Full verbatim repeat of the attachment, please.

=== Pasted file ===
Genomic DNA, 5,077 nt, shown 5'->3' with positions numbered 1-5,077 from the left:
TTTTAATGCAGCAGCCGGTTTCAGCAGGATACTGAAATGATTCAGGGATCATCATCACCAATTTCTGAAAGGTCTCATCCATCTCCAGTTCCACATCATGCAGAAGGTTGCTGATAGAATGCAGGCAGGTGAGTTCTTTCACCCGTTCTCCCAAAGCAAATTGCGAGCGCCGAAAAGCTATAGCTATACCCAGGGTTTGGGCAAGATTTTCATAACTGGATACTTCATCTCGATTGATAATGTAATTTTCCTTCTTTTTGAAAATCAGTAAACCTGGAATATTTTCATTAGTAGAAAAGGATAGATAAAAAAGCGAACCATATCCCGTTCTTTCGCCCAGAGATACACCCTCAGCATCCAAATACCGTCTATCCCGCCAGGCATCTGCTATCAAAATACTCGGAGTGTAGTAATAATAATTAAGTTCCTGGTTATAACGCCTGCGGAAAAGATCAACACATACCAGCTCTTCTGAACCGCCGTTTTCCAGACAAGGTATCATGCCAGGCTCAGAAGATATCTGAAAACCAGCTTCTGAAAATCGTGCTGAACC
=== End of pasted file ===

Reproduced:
Genomic DNA, 5,077 nt, shown 5'->3' with positions numbered 1-5,077 from the left:
TTTTAATGCAGCAGCCGGTTTCAGCAGGATACTGAAATGATTCAGGGATCATCATCACCAATTTCTGAAAGGTCTCATCCATCTCCAGTTCCACATCATGCAGAAGGTTGCTGATAGAATGCAGGCAGGTGAGTTCTTTCACCCGTTCTCCCAAAGCAAATTGCGAGCGCCGAAAAGCTATAGCTATACCCAGGGTTTGGGCAAGATTTTCATAACTGGATACTTCATCTCGATTGATAATGTAATTTTCCTTCTTTTTGAAAATCAGTAAACCTGGAATATTTTCATTAGTAGAAAAGGATAGATAAAAAAGCGAACCATATCCCGTTCTTTCGCCCAGAGATACACCCTCAGCATCCAAATACCGTCTATCCCGCCAGGCATCTGCTATCAAAATACTCGGAGTGTAGTAATAATAATTAAGTTCCTGGTTATAACGCCTGCGGAAAAGATCAACACATACCAGCTCTTCTGAACCGCCGTTTTCCAGACAAGGTATCATGCCAGGCTCAGAAGATATCTGAAAACCAGCTTCTGAAAATCGTGCTGAACC